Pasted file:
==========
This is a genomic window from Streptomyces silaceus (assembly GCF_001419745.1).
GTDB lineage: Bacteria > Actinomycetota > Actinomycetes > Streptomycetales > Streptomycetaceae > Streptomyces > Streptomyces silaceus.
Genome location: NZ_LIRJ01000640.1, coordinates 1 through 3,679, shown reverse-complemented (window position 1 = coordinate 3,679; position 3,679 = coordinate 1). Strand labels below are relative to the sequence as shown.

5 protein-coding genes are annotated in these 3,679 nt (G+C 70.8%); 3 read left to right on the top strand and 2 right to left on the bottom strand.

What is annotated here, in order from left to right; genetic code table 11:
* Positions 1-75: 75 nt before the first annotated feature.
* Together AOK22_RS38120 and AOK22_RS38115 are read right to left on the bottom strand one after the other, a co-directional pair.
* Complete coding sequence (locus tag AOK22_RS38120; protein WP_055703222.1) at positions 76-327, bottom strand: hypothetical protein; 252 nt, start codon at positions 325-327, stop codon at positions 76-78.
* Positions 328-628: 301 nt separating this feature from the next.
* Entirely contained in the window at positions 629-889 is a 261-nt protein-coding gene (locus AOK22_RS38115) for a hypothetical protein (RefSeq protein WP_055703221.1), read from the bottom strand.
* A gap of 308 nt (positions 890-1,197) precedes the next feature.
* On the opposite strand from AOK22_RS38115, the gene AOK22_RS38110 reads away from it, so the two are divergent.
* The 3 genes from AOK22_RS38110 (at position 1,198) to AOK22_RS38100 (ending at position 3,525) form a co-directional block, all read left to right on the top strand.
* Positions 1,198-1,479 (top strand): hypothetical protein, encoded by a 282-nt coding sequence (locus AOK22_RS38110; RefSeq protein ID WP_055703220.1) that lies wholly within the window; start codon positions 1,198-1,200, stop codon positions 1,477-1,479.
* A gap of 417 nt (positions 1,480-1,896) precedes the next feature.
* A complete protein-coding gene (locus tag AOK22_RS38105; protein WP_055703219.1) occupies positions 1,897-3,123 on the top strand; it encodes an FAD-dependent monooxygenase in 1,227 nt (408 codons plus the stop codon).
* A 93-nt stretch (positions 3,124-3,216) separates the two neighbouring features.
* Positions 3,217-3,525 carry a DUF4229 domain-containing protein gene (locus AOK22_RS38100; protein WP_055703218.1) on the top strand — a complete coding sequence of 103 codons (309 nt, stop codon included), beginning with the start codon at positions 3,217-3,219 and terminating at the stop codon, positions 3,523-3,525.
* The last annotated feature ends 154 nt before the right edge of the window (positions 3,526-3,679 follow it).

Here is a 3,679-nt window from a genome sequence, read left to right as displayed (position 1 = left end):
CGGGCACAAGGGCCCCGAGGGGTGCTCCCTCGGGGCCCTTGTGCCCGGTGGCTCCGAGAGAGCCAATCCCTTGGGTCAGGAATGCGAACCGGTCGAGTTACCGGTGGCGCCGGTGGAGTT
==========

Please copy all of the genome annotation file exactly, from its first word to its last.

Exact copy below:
This is a genomic window from Streptomyces silaceus (assembly GCF_001419745.1).
GTDB lineage: Bacteria > Actinomycetota > Actinomycetes > Streptomycetales > Streptomycetaceae > Streptomyces > Streptomyces silaceus.
Genome location: NZ_LIRJ01000640.1, coordinates 1 through 3,679, shown reverse-complemented (window position 1 = coordinate 3,679; position 3,679 = coordinate 1). Strand labels below are relative to the sequence as shown.

5 protein-coding genes are annotated in these 3,679 nt (G+C 70.8%); 3 read left to right on the top strand and 2 right to left on the bottom strand.

What is annotated here, in order from left to right; genetic code table 11:
* Positions 1-75: 75 nt before the first annotated feature.
* Together AOK22_RS38120 and AOK22_RS38115 are read right to left on the bottom strand one after the other, a co-directional pair.
* Complete coding sequence (locus tag AOK22_RS38120; protein WP_055703222.1) at positions 76-327, bottom strand: hypothetical protein; 252 nt, start codon at positions 325-327, stop codon at positions 76-78.
* Positions 328-628: 301 nt separating this feature from the next.
* Entirely contained in the window at positions 629-889 is a 261-nt protein-coding gene (locus AOK22_RS38115) for a hypothetical protein (RefSeq protein WP_055703221.1), read from the bottom strand.
* A gap of 308 nt (positions 890-1,197) precedes the next feature.
* On the opposite strand from AOK22_RS38115, the gene AOK22_RS38110 reads away from it, so the two are divergent.
* The 3 genes from AOK22_RS38110 (at position 1,198) to AOK22_RS38100 (ending at position 3,525) form a co-directional block, all read left to right on the top strand.
* Positions 1,198-1,479 (top strand): hypothetical protein, encoded by a 282-nt coding sequence (locus AOK22_RS38110; RefSeq protein ID WP_055703220.1) that lies wholly within the window; start codon positions 1,198-1,200, stop codon positions 1,477-1,479.
* A gap of 417 nt (positions 1,480-1,896) precedes the next feature.
* A complete protein-coding gene (locus tag AOK22_RS38105; protein WP_055703219.1) occupies positions 1,897-3,123 on the top strand; it encodes an FAD-dependent monooxygenase in 1,227 nt (408 codons plus the stop codon).
* A 93-nt stretch (positions 3,124-3,216) separates the two neighbouring features.
* Positions 3,217-3,525 carry a DUF4229 domain-containing protein gene (locus AOK22_RS38100; protein WP_055703218.1) on the top strand — a complete coding sequence of 103 codons (309 nt, stop codon included), beginning with the start codon at positions 3,217-3,219 and terminating at the stop codon, positions 3,523-3,525.
* The last annotated feature ends 154 nt before the right edge of the window (positions 3,526-3,679 follow it).

Here is a 3,679-nt window from a genome sequence, read left to right as displayed (position 1 = left end):
CGGGCACAAGGGCCCCGAGGGGTGCTCCCTCGGGGCCCTTGTGCCCGGTGGCTCCGAGAGAGCCAATCCCTTGGGTCAGGAATGCGAACCGGTCGAGTTACCGGTGGCGCCGGTGGAGTT